Should I tell close family members I am HIV positive?
People who love you and care about you may find hearing that kind of news, the news that you are HIV positive, shocking. You may find yourself in a situation where you're supporting them. Unless you are prepared for that, it may not be a great idea. People tend to feel comfortable when other people are comfortable. So if you are OK with being HIV positive and you are demonstrating it by your life and behavior, that may be a good point to tell people who love you because they can see that you are fine. If you looked at it from the opposite perspective, would you want your son or daughter or brother or mother to tell you if they had a serious chronic condition? Would you be supportive to them or would you worry? So I think the decision to tell a very close family member or a close friend or even a partner should be taken very seriously because people may be shocked over the news of you being HIV positive or have their own issues to deal with.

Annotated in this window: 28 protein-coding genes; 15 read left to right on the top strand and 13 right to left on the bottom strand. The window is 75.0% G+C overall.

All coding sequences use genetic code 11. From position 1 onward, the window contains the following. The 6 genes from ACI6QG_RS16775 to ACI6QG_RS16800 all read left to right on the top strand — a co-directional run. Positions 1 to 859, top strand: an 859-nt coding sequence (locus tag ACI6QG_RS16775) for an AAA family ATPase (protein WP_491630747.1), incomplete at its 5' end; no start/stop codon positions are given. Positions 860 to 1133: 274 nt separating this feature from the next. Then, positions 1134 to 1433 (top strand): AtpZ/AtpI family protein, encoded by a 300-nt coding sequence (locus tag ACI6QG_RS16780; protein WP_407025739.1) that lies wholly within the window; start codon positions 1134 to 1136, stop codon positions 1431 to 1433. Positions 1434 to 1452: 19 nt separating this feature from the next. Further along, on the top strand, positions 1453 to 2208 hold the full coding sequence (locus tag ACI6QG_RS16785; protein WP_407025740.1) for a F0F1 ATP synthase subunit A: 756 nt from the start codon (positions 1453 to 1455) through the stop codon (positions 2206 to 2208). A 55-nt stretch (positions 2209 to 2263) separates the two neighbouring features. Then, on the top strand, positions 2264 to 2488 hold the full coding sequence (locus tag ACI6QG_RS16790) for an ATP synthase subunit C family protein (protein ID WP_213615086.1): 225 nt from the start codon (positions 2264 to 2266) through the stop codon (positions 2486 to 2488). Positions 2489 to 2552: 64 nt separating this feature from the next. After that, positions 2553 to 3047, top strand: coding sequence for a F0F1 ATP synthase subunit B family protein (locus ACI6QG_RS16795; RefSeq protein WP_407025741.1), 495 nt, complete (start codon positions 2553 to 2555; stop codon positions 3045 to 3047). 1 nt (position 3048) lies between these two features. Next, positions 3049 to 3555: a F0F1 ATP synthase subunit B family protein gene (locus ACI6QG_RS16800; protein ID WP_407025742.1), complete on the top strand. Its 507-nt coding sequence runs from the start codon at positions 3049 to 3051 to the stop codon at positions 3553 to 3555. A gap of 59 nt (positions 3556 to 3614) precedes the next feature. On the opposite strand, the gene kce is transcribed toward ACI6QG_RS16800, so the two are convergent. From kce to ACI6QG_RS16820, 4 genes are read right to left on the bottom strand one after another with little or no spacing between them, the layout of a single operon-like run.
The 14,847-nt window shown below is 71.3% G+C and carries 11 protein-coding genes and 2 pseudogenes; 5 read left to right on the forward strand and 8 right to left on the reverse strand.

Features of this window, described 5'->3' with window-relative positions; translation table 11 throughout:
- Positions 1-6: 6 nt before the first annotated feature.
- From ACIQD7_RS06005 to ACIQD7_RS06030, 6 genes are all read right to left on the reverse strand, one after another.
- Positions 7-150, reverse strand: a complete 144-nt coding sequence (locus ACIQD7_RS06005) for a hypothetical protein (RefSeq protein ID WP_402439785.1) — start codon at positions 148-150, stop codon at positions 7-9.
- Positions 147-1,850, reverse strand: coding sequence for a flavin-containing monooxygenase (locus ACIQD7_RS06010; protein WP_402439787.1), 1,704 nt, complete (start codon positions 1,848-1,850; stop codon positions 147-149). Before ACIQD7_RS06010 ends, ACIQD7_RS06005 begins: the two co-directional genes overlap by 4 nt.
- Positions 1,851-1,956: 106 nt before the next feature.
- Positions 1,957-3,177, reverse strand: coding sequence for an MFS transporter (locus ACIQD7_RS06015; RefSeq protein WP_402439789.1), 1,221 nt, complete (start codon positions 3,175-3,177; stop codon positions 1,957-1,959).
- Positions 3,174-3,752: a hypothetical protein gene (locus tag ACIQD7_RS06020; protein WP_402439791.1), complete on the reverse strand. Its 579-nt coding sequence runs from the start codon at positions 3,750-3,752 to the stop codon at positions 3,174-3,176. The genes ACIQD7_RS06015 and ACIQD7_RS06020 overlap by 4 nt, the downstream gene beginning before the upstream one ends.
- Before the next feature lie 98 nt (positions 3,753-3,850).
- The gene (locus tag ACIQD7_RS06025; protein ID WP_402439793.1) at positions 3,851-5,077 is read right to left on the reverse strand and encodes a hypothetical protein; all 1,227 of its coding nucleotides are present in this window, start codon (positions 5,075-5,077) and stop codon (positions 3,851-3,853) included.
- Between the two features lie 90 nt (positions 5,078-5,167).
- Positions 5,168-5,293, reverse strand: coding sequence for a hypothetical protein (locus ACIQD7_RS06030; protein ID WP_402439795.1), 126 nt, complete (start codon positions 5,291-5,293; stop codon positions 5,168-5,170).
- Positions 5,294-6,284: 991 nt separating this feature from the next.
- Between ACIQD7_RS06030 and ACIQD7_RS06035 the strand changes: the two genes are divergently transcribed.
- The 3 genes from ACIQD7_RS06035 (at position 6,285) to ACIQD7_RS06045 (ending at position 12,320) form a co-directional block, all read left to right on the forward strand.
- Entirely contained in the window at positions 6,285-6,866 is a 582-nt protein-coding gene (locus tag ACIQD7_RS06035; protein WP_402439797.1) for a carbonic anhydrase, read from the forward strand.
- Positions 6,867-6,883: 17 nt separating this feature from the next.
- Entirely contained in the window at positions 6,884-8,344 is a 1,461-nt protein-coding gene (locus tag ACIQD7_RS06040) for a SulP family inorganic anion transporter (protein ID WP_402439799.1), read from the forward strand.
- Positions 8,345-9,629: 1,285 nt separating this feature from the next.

Should I tell my children I am HIV positive?
I think telling your children any adult circumstance is a decision that needs to made against the whole context of your life. Are they old enough to understand what "HIV positive" means? Are you comfortable telling them you are HIV positive? Are they younger and you need to be the parent or are they older and on their own and understand more about what a chronic condition such as HIV means? So, a decision to tell your children that you are HIV positive really depends on the circumstances that you're in at the moment. I think the first criteria for telling someone like your kids that you are HIV positive would be how you feel and how comfortable you are and how they are in their development. Are they old enough to understand what it means to be HIV positive?